In addition to facilitating transactions for customers, dealer banks trade currencies with one another, through employee-FX traders, in part of the FX market known as the "interbank" (or "interdealer") market. Gov't Supp. App'x at 24; App'x at 36. Whether they are competing for transactions with customers or with each other in the interdealer market, dealer banks compete on the basis of price across the FX market.

Notably, unlike markets such as the New York Stock Exchange, the FX market is not centralized; instead, the FX market operates internationally and is almost always open. In the absence of a centralized exchange, trading is conducted in a variety of ways, including directly between dealer banks and customers (or between dealer banks), through brokers, or over an "electronic broking system," such as the "Reuters matching system" (the "Reuters platform").3 Gov't Supp. App'x at 29–30.

II. The Alleged Conspiracy to Restrain Trade

Aiyer, along with Christopher Cummins, Jason Katz, and Nicolas Williams (together, the "co-conspirators"), worked as FX traders at different dealer banks where they traded, in varying degrees, Central and Eastern European, Middle Eastern, and African ("CEEMEA") currencies, such as the Russian ruble (or "RUB"), South African rand (or "ZAR"), and Turkish lira (or "TRY").4 The banks at which the co-conspirators worked all competed with each other to win FX customers’ trades.

At various times spanning from as early as October 2010 to at least July 2013, the co-conspirators agreed not to compete with one another in terms of pricing and also to coordinate in order to affect pricing in the FX market. Katz, who pled guilty pursuant to a cooperation agreement with the government, testified at trial that "the point of not competing with each other, that was kind of an undercurrent that would just be there on a constant basis." Gov't Supp. App'x at 157. Communicating through Bloomberg's instant messaging platform ("Bloomberg chat"), among other means, the co-conspirators dispensed with competing for trades—in both the interbank and more general customer contexts—and, instead, coordinated in relation to the timing and amounts of their bids and offers.

As summarized by Cummins, who also pled guilty pursuant to a cooperation agreement with the government, the co-conspirators engaged in, among other things, the following activities in the FX market:

There were times, for example, when a client would call up and ask a number of us in the chat room for the same thing all at the same time, so we would convey to the others what we were being asked, as far as what currency and what size, and then indicate what price we were showing to the client, and in that way we could kind of coordinate what we would show and whether or not we wanted to win the trade and kind of denote who might be the winner of the trade but still maintain the look of a competition in the eyes of the client.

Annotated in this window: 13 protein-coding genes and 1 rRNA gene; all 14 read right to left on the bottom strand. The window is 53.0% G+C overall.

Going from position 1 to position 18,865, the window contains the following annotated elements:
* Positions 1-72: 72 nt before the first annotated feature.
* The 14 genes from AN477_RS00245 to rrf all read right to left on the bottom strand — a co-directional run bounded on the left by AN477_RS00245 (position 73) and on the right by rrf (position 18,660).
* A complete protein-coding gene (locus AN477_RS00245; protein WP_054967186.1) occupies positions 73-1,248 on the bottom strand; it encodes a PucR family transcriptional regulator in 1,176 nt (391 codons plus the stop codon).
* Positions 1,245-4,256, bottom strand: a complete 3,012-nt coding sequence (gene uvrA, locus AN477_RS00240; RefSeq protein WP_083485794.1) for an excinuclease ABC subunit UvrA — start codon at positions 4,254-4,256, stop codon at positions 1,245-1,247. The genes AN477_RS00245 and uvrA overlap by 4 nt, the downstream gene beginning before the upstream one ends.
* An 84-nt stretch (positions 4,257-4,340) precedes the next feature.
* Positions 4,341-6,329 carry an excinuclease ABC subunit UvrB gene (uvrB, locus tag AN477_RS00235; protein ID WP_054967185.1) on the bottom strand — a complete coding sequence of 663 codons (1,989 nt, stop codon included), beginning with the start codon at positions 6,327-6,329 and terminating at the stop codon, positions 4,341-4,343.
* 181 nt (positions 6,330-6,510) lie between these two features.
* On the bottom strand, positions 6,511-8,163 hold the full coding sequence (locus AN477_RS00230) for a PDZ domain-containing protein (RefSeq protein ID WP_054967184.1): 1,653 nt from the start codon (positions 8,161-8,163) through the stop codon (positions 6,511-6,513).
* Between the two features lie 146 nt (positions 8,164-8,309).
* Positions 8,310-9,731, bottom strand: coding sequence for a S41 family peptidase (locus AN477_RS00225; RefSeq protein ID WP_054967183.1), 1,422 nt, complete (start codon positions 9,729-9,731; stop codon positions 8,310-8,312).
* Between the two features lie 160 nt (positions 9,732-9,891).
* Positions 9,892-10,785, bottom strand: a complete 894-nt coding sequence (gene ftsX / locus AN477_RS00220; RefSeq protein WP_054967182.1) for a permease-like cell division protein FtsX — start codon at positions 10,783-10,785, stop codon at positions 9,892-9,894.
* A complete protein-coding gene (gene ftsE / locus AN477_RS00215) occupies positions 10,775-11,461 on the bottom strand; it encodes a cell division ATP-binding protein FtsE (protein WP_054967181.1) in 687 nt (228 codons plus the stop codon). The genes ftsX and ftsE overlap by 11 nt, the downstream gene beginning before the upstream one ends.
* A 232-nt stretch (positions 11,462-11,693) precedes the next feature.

There were [also] times in the course of trading where ... myself and the other guys in the chat room might have the same interest, meaning I might have an interest to buy dollars as well as someone else in the chat room had an interest to buy dollars against a certain currency or we might have the same interest to sell dollars. So one of us would be the one to place the interest in the market so that it didn't give the market the appearance that there were a lot of buyers entering the market at one time, because that might push the market against us and we might buy it at higher prices, meaning it would be unfavorable to us.
[W]e would [also] spoof the market, meaning if someone in the chat needed to buy dollars against a certain currency, I might place offers in the market in order to try to drive the price lower into that person's hands, ... in order to help them out or vice versa. If my friend needed to sell dollars, I might go into the market and place buy orders in the hopes of driving the price higher.

Gov't Supp. App'x at 50–51.

During the relevant time period, the co-conspirators communicated with each other almost every day, and, over time, various members of the conspiracy participated in numerous FX trading episodes in furtherance of their agreement not to compete. These trading episodes shed light upon several aspects of the conspiracy.

First, the co-conspirators’ FX trading activity, as charged in the indictment, revealed their coordinated efforts when competing for customers’ transactions. For instance, on November 4, 2010, Aiyer and Katz coordinated in connection with the prices they offered to a potential customer who was interested in selling Russian rubles. More specifically, when communicating over Bloomberg chat that day, Aiyer and Katz realized that the same customer...